The plot action of this book is a bit slow, for example they talk about them moving to Mumbai for about 80 pages. This book can be a bit boring in the beginning, but after they move to Mumbai, the stor
Bhavana A
Sep 03, 2015 Bhavana A rated it really liked it
A vivid story about young Gopal, a boy who had gotten kidnapped in the loud city of Mumbai, India. Prior to that, his family had lived in a small village until his father could no longer afford to stay there. He had decided on moving to Mumbai, for more job opportunities. Unfortunately, Gopal’s father got split from the rest of his family in Mumbai. Gopal being the older sibling of his two twins, he decided to take the initiative and look for jobs to support the rest of his family. He was soon o ...more
Apr 03, 2015 Kunal rated it really liked it
Shelves: comfort, childhood
It was a good book with a good concept. The story was brilliant and it was very emotional and heart gripping at times. The writing style was also very good. The only thing I disliked about it was the lack of time presence (as the author kept hopping back from the present to the past/future). I didn't expect the ending and it was something that I found was really interesting of how a small thing was used for such an important cause (the flashlight)
Vardhaman Lodha
Jan 04, 2016 Vardhaman Lodha rated it really liked it
I think that boys without names is an excellent book and even though it is slightly Long, the pace never slows down and it keeps on getting more and more mysterious and interesting. The middle is probably my favourite part because it shows us true friendship between these 6 children, despite the circumstances. Even though the ending is kind of predictable, on the whole it's a really good book.
Tanvi Singh
Apr 01, 2016 Tanvi Singh rated it it was amazing
This book was simply phenomenal.
Ismael Lopez
Jan 17, 2014 Ismael Lopez rated it it was amazing
Do you think you can work in a sweatshop with five random kids? The book “Boys without Names” is a realistic fiction that will keep you in suspense. I liked this book because it gave me an idea of what happens in a sweatshop and how terrible it is.

The setting of “Boys without Names” takes place in Mumbai, which is a city in India. The story is about a boy named Gopal and his family who owed debt on their village home. Since they owed debt and can’t repay, they decided to move to the city of Mu
Courtney Williams
Nov 11, 2015 Courtney Williams rated it it was amazing
Boys without names is a story with a very authenticl feel to it and it gives us insights into the very real work of child slavery. It is not a painful read, but suspense builds as Sheth skillfully uses Gopal’s voice to explore possibilities and plan for the future, something the boys had previously refused to do. Sheth conveys how adults can manipulate and control children and successfully describes the horrendous conditions the children live in. Nonetheless, the story remains hopeful as through ...more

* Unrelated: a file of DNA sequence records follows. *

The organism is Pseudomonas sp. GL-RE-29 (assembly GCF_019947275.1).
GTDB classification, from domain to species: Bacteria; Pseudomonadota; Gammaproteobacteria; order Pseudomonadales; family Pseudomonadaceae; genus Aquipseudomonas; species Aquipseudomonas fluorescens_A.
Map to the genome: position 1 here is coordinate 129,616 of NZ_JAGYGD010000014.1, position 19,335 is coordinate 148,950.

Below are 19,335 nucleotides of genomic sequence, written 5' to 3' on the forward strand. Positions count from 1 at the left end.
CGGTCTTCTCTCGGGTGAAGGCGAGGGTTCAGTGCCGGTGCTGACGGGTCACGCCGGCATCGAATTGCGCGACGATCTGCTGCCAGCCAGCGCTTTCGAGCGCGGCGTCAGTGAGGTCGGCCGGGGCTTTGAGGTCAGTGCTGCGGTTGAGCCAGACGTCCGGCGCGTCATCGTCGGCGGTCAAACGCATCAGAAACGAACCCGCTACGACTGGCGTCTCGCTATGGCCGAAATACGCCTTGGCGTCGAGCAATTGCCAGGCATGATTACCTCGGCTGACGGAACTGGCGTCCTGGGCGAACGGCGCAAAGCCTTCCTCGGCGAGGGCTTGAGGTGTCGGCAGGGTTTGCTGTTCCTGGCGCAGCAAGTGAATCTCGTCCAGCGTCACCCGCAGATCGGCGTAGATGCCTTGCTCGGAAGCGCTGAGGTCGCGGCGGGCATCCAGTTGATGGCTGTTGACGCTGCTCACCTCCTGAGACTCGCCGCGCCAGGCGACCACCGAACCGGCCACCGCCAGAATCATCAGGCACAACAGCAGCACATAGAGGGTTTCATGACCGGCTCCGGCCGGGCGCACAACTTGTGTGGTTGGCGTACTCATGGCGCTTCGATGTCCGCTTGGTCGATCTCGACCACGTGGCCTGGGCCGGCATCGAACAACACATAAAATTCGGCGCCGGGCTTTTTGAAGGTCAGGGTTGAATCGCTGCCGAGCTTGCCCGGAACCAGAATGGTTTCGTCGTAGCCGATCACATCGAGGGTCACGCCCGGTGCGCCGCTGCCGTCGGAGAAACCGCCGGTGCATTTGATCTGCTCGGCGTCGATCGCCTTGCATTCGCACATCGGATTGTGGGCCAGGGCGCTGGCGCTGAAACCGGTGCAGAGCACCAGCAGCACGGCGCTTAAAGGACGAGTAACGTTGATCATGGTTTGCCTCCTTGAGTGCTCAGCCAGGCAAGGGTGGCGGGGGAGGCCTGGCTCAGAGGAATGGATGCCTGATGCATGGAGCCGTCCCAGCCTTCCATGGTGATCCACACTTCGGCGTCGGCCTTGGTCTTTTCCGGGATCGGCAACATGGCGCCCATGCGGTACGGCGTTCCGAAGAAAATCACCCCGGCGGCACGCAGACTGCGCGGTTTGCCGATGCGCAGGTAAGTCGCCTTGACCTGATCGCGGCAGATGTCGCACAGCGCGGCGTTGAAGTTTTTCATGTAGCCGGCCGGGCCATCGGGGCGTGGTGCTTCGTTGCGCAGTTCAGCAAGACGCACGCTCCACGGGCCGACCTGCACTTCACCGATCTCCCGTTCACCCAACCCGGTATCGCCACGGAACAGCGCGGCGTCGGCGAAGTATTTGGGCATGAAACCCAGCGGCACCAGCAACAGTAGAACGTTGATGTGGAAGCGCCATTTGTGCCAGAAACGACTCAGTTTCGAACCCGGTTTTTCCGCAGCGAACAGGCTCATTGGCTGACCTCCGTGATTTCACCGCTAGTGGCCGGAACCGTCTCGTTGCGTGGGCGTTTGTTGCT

Dec 14, 2014 Linda rated it really liked it
Gopal and his family live in a village in India. Life is hard for this family and they decide to move to Mumbai to seek a better life. Gopal is an 11/12 year old boy who is bright. Since he will be unable to start school right away, he wants to earn money to help support his family. When he meets a boy who claims to have an uncle who owns a factory and can give him a job, Gopal willingly goes along. He ends up in an attic with 5 other boys who have been sold into the human trafficking network.

Aryaman Bharath
Nov 18, 2015 Aryaman Bharath rated it really liked it
This was a very good book and it gave me memories of when I lived in Mumbai in terms of setting but otherwise it was a great book and I defiantly recommend it
Kaitlyn Tankersley
Boys without names is a story that gives us insights into the very real world of child slavery. It is not a painful read, but suspense builds as Sheth skillfully uses Gopal’s voice to explore possibilities and plan for the future, something the boys had previously refused to do. Sheth conveys how adults can manipulate and control children and successfully describes the horrendous conditions the children live in. Nonetheless, the story remains hopeful as through Gopal’s eyes, we begin to see how ...more
Sewen Thy
This is a really really great book. The author really make the story flow very smoothly and you never get tired of reading it. The theme and the action is so interesting that I think I would join Blue Dragon GC!
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Did you like this book? 3 12 Jan 20, 2015 06:19AM  
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Kashmira Sheth grew up in Bhavangar, Gujarat, for eight years, when she was three she joined Montessori school. She lived with her grandparents, because her parents lived in Mumbai three hundred miles away from Bhavangar.
At eight years Sheth, left Bhavangar, for Mumbai.
She did her studying there until she was seventeen. She left Mumbai, to go to college, in Ames Iowa to do her BS at Iowa State Un
More about Kashmira Sheth...